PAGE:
Working for birds in Africa

A photographic guide to birds of prey of southern, central and eastern Africa

Sat, 12/29/2012 - 13:03 -- abc_admin
David Allan. 1996. New Holland, London. 171 colour photographs.
page 137

Birds of prey have always held a fascination for anyone visiting these regions of Africa. Whether a visitor with a casual interest in wildlife, or a keen birder, it is difficult not to be impressed by the sheer abundance and diversity of species. In this book, David Allan has managed to assemble 171 photographs portraying 88 of the 102 species occurring within the region covered. These vary from full page to approximately 2 cm x 2 cm. Only 15 of the photographs are of birds in flight; and since many raptors are only ever seen in flight; many of the species have supplementary colour illustrations by Peter Hayman.

A slim introduction provides brief details of each of the major groups covered; the best places to find birds of prey: and the problems of identification, following this are the species accounts. Here the author has grouped together species which he considers to be easily confused, rather than following strict taxonomic order. Species accounts vary from half a page to two pages, and include a thumbnail distribution map, description of the bird (with key features in italics), illustrations and photographs. The species accounts are followed by some suggestions for further reading, a habitat map and a glossary of terms. My slight criticisms are as follows. Distribution maps are too small, as are some of the photographs, eg the immature Red-breasted Sparrowhawk Accipiter rufiventris (Pallid Harrier Circus macrourus on the other hand warrants two photographs). There are 14 species apparently omitted from the guide but we are not informed what they are. Whilst many of the photographs are of excellent quality, it is a shame that more do not depict birds in flight. I personally find the quick reference tabs of little or no use, and wonder why the publishers persist with these.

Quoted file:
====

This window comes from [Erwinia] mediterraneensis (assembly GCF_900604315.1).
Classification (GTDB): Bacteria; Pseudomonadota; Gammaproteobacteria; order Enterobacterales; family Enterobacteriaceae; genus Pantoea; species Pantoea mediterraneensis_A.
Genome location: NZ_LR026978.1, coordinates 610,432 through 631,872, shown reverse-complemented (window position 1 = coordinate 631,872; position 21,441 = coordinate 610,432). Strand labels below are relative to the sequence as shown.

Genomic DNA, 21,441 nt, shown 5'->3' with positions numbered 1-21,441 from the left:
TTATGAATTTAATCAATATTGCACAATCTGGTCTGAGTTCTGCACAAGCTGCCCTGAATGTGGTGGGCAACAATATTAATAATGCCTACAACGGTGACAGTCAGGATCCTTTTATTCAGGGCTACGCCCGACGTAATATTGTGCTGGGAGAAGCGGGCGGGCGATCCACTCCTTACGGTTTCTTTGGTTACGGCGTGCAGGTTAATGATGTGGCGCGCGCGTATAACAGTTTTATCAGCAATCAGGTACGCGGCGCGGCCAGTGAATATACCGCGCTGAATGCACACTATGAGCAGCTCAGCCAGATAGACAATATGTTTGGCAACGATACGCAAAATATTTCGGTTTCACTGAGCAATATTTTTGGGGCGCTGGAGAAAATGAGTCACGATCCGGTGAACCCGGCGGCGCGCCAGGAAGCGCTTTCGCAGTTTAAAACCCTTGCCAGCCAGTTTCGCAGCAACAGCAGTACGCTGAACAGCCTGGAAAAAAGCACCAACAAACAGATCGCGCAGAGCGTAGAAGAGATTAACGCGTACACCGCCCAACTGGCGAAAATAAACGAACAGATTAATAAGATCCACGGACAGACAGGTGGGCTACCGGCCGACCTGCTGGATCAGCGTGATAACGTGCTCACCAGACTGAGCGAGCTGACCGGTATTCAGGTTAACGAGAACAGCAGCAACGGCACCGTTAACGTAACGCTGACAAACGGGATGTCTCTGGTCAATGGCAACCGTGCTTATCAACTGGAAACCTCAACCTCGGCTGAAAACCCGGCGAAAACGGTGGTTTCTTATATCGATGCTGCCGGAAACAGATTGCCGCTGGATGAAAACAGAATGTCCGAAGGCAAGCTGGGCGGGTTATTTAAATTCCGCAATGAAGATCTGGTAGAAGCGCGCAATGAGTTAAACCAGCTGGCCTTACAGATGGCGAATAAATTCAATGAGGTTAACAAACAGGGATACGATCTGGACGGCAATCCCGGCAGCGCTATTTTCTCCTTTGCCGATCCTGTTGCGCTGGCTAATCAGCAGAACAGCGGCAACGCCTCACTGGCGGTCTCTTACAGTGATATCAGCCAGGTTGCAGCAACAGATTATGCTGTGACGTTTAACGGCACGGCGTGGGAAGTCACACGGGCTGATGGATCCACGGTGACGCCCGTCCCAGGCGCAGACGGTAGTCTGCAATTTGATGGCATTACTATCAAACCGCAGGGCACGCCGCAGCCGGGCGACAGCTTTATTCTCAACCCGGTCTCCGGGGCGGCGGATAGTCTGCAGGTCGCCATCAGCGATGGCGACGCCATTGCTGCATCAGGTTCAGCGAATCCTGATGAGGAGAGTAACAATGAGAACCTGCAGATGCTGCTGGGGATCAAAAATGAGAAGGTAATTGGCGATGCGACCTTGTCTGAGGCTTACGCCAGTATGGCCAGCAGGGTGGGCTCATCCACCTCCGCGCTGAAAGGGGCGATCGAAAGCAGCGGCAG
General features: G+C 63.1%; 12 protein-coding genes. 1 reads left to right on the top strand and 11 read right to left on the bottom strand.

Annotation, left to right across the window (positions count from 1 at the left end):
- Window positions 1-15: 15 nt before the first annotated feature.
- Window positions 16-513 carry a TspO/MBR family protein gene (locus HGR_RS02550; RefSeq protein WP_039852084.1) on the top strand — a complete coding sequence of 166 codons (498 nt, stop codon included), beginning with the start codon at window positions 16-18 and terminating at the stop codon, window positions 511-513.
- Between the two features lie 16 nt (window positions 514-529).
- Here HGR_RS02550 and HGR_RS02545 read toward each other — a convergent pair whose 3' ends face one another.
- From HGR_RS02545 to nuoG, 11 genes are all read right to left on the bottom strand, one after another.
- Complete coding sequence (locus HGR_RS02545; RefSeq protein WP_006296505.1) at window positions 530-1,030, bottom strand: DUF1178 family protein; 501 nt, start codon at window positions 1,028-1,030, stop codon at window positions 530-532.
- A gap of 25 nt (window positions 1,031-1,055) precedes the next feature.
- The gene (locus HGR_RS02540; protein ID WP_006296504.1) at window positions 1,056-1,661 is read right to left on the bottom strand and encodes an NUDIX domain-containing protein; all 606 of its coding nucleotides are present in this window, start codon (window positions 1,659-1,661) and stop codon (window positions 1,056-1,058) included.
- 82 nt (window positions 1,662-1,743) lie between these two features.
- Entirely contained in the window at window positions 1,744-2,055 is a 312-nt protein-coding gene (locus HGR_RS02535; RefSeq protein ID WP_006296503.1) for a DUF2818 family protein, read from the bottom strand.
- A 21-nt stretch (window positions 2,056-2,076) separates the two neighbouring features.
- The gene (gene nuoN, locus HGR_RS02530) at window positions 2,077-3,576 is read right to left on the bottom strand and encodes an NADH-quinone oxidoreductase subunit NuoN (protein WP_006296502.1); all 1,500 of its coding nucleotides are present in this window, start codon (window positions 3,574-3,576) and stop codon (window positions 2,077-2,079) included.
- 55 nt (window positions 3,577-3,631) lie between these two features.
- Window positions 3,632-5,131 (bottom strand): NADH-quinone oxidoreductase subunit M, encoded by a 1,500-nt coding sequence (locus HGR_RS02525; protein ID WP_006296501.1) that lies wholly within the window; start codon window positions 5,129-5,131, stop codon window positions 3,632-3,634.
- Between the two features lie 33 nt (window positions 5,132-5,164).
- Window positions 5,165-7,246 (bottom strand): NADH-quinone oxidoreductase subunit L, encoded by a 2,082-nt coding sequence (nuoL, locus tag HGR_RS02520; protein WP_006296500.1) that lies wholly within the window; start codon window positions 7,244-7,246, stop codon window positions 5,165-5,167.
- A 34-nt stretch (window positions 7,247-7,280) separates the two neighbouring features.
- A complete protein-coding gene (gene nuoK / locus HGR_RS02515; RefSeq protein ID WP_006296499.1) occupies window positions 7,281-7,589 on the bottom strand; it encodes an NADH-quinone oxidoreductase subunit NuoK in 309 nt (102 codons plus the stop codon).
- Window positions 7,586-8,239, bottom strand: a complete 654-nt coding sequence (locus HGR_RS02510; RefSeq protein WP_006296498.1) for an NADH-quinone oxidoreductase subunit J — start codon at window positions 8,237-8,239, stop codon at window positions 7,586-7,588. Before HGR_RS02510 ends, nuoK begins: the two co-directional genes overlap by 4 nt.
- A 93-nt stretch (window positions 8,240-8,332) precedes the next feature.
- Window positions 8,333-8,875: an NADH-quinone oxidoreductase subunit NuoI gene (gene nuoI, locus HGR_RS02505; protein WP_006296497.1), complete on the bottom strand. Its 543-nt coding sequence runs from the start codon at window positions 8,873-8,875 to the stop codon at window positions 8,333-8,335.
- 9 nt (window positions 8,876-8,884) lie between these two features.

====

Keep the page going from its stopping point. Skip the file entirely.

On the positive side, the book is truly pocket-sized and a useful supplement to a good field guide when visiting the region. At a time when most books are now in the £25 plus bracket, this book represents extremely good value for money, and a worthwhile addition to any birder's bookshelf.

Brian Field

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